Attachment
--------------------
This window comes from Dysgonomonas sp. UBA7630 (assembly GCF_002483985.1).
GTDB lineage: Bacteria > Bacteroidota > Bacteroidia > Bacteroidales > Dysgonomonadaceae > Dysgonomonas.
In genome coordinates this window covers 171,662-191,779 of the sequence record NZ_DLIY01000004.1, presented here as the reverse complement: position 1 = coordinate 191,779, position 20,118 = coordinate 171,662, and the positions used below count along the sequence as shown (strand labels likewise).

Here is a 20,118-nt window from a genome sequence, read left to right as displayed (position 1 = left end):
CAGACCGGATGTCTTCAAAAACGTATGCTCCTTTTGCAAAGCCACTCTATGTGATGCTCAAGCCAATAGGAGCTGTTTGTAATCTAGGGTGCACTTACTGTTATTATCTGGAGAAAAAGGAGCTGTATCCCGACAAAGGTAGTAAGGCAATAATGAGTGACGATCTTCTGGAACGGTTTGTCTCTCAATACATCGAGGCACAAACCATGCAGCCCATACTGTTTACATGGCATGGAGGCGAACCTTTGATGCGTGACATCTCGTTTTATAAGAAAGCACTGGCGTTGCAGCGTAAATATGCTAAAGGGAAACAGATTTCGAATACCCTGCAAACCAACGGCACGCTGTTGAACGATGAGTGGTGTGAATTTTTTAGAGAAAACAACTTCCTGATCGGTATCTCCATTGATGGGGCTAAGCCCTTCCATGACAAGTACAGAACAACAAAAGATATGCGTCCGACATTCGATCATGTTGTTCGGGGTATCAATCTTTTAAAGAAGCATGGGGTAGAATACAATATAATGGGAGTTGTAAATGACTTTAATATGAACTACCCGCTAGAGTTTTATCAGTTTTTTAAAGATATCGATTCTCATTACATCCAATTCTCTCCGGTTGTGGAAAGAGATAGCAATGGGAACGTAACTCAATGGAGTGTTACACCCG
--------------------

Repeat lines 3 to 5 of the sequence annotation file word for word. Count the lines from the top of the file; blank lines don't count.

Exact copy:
In genome coordinates this window covers 171,662-191,779 of the sequence record NZ_DLIY01000004.1, presented here as the reverse complement: position 1 = coordinate 191,779, position 20,118 = coordinate 171,662, and the positions used below count along the sequence as shown (strand labels likewise).

Here is a 20,118-nt window from a genome sequence, read left to right as displayed (position 1 = left end):
CAGACCGGATGTCTTCAAAAACGTATGCTCCTTTTGCAAAGCCACTCTATGTGATGCTCAAGCCAATAGGAGCTGTTTGTAATCTAGGGTGCACTTACTGTTATTATCTGGAGAAAAAGGAGCTGTATCCCGACAAAGGTAGTAAGGCAATAATGAGTGACGATCTTCTGGAACGGTTTGTCTCTCAATACATCGAGGCACAAACCATGCAGCCCATACTGTTTACATGGCATGGAGGCGAACCTTTGATGCGTGACATCTCGTTTTATAAGAAAGCACTGGCGTTGCAGCGTAAATATGCTAAAGGGAAACAGATTTCGAATACCCTGCAAACCAACGGCACGCTGTTGAACGATGAGTGGTGTGAATTTTTTAGAGAAAACAACTTCCTGATCGGTATCTCCATTGATGGGGCTAAGCCCTTCCATGACAAGTACAGAACAACAAAAGATATGCGTCCGACATTCGATCATGTTGTTCGGGGTATCAATCTTTTAAAGAAGCATGGGGTAGAATACAATATAATGGGAGTTGTAAATGACTTTAATATGAACTACCCGCTAGAGTTTTATCAGTTTTTTAAAGATATCGATTCTCATTACATCCAATTCTCTCCGGTTGTGGAAAGAGATAGCAATGGGAACGTAACTCAATGGAGTGTTACACCCG